Prayer kept the Lambert family strong then a moment of hope and tenderness occurred in the hospital.

“We were praying and I was just praying and he was asleep and then all of a sudden he just sat up and he’s still really out of it but he sat up and he like reached his arms to the sky like really, you know, not a lot of muscle and he hugged me, and I was like ‘oh my goodness,’” Misty said.

Zane had a device to measure the pressure in his brain and the surrounding fluid with the pressure supposed to be around 10 to 19, and Zane’s pressure was about 25 and shifted between the teens, 20s, and even 30s and 40s at times. His room had to be kept quiet and the lights had to be off in order to avoid stimulating his brain. Zane was unconscious for about a week and a half, and when he woke up, he couldn’t eat, talk, or walk. But, he was breathing on his own. Over time, Zane’s condition improved (including temporary double vision), and he is now on the road to recovery.

“As time [has] progressed, he’s getting better. It’s this miracle that we wake up to everyday. This is his sixth week and [on December 10] he [got] to leave the hospital,” Misty said. “He’s now eating on his own, he’s going to the bathroom on his own, he’s talking. He’s just what we were praying for that he would be exactly the way he was. I didn’t want anything to be different, I wanted him to be the sweet Zane that he was before all this happened. And he is. We are very thankful.”

His walking ability is improving tremendously to where now Misty Lambert can simply hold her son’s hand to help him walk. While he was in the hospital, a VGO robot allowed Zane to participate in class, and his classmates supported his recovery.

“Our parents have been providing meals to the family,” Zane’s Kindergarten teacher Sheryl Nicholson. “There was a gift card collection to help out, also. As for the students, they made a get well banner, wrote cards of encouragement, and communicated daily via the robot. This kept the kids and Zane connected. They also recorded individual video messages to him and we sent those before we got the robot. I visited when I could.”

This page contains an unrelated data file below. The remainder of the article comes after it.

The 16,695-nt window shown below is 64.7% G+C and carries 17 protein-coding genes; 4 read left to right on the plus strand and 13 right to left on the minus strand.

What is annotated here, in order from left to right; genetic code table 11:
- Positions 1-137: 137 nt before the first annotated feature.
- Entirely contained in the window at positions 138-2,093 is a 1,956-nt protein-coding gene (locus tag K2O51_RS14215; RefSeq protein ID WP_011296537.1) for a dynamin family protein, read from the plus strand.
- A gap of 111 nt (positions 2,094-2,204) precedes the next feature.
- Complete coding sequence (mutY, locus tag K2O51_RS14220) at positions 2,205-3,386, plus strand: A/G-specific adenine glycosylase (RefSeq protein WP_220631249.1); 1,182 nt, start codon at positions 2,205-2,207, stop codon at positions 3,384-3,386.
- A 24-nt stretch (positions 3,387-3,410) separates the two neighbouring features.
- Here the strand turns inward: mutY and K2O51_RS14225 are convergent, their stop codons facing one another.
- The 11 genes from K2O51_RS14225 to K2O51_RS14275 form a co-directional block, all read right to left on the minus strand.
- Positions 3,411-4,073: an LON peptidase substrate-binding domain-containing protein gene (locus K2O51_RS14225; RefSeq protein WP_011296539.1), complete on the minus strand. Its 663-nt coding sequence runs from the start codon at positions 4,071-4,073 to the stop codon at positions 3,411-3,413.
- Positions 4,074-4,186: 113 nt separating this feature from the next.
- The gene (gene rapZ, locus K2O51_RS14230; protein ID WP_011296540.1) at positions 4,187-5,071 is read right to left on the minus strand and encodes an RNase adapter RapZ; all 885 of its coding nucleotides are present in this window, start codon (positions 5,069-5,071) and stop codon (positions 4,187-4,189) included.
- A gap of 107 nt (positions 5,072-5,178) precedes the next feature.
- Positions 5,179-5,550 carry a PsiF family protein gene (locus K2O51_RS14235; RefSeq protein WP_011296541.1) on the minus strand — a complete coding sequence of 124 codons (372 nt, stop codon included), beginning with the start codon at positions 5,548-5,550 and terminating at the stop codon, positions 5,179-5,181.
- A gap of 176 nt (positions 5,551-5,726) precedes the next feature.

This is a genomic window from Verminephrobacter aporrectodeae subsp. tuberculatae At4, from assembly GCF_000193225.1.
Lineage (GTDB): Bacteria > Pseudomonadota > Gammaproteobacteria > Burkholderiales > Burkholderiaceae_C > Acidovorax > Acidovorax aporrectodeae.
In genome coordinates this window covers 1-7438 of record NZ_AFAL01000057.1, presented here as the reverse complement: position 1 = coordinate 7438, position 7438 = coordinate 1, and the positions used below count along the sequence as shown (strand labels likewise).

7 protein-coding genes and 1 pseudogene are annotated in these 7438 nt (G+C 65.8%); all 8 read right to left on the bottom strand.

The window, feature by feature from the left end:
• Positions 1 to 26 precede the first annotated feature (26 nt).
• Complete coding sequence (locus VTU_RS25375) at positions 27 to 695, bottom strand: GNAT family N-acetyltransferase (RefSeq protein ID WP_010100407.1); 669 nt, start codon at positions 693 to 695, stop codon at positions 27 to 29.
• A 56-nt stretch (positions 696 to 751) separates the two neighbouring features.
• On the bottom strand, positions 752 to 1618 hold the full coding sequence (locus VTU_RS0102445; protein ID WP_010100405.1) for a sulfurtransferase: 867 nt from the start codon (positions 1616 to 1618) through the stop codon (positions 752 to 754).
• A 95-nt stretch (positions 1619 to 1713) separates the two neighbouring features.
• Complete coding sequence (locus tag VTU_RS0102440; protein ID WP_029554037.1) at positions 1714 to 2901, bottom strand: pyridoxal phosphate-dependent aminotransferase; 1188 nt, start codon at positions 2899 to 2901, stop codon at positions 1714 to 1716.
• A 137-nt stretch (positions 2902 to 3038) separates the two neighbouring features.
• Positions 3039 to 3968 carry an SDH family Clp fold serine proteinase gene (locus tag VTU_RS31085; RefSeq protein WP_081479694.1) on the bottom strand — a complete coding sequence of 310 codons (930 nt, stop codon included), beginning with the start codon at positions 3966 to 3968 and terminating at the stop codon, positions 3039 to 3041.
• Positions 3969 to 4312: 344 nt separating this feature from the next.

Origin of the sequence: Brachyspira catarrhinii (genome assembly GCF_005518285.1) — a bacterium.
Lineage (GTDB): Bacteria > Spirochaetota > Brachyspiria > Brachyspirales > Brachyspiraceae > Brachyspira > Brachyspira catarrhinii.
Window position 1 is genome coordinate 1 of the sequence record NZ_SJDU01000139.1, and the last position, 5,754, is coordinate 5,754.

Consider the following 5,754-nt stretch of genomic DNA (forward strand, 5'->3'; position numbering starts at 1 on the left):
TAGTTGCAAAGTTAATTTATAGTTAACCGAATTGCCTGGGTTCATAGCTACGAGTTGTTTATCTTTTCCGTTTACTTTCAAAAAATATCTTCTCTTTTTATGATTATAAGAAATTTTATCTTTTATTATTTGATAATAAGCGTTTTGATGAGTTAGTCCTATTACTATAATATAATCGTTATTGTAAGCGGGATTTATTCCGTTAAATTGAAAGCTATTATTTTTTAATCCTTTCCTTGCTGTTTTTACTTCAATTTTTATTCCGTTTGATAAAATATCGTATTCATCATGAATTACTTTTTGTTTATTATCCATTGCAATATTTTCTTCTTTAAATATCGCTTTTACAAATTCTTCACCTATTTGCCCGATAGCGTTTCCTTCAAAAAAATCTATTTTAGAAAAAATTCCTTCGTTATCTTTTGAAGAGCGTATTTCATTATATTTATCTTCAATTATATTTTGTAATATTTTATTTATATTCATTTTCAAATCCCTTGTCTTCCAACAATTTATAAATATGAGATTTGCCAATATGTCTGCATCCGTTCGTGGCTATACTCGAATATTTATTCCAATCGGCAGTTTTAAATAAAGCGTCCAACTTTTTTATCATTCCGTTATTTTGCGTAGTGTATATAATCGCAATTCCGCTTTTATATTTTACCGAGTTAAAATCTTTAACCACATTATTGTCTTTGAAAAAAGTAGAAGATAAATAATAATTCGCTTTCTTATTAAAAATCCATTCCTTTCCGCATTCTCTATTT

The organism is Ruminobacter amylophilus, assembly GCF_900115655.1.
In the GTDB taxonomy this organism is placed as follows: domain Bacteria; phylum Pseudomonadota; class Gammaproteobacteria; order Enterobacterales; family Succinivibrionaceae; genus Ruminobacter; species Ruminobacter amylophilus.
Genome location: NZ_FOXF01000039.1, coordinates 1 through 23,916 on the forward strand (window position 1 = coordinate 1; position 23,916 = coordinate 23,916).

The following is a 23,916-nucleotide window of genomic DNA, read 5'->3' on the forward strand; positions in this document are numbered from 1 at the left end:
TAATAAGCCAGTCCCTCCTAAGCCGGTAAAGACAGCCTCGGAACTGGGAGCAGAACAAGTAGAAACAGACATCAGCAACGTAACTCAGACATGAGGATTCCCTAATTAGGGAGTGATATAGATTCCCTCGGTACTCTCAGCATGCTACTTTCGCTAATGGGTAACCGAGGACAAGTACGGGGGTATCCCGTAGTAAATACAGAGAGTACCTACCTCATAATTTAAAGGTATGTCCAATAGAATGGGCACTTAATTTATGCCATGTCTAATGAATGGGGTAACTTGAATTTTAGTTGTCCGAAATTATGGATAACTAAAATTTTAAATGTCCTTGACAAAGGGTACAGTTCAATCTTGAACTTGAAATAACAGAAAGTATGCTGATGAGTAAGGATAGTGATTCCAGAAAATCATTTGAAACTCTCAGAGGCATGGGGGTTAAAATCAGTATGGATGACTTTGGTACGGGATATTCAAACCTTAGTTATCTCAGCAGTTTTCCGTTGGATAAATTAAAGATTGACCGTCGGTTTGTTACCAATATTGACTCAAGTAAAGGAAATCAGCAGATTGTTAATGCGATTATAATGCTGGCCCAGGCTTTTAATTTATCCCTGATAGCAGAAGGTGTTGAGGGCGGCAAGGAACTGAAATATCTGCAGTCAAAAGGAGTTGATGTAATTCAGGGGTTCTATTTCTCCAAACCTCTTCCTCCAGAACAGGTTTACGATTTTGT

Mrs. Nicholson's class made posters for Zane Lambert during his recovery in the hospital.
Sheryl Nicholsons
Mrs. Nicholson’s class made posters for Zane Lambert during his recovery in the hospital.

His classmates are glad that their friend is returning to school.

“I feel very happy and I missed him so much,” kindergartener Payge Snodgrass said.

The rest of the community also supported Zane and his family. A party was even held for Zane once he was released from the hospital.

“I cannot believe how [people] have rallied around us, and it is such a blessing to us. They took care of us. I couldn’t believe it, I can’t believe how wonderful the people are in this town and at this school. The principal came to visit him, Mrs. Jackson, his teacher, Mrs. Nicholson came to visit him, I think multiple times,” Misty said. “And then they got that VGO robot for Zane. People brought us dinners, I mean people we don’t even know have been bringing us [things], providing for us dinners and gift cards and some people even gave me gift cards to go eat at the hospital. I mean they’re helping and they want to help in any way possible. Whatever we need, they’re there. I can’t believe the help and the genuine people that are in this school district, it’s wonderful.”

Though there’s a long road ahead of them, the Lamberts are incredibly thankful for their son and the Lovejoy community’s assistance and this holiday season will be a heartwarming time of celebration and family.

“We are without need this year. There’s no better gift than our family being together at Christmas. We are just without wants,” Misty said. “We’re just so thankful to be together for Christmas. There’s going to be a lot of tears and a lot of praises and it’s going to be wonderful.”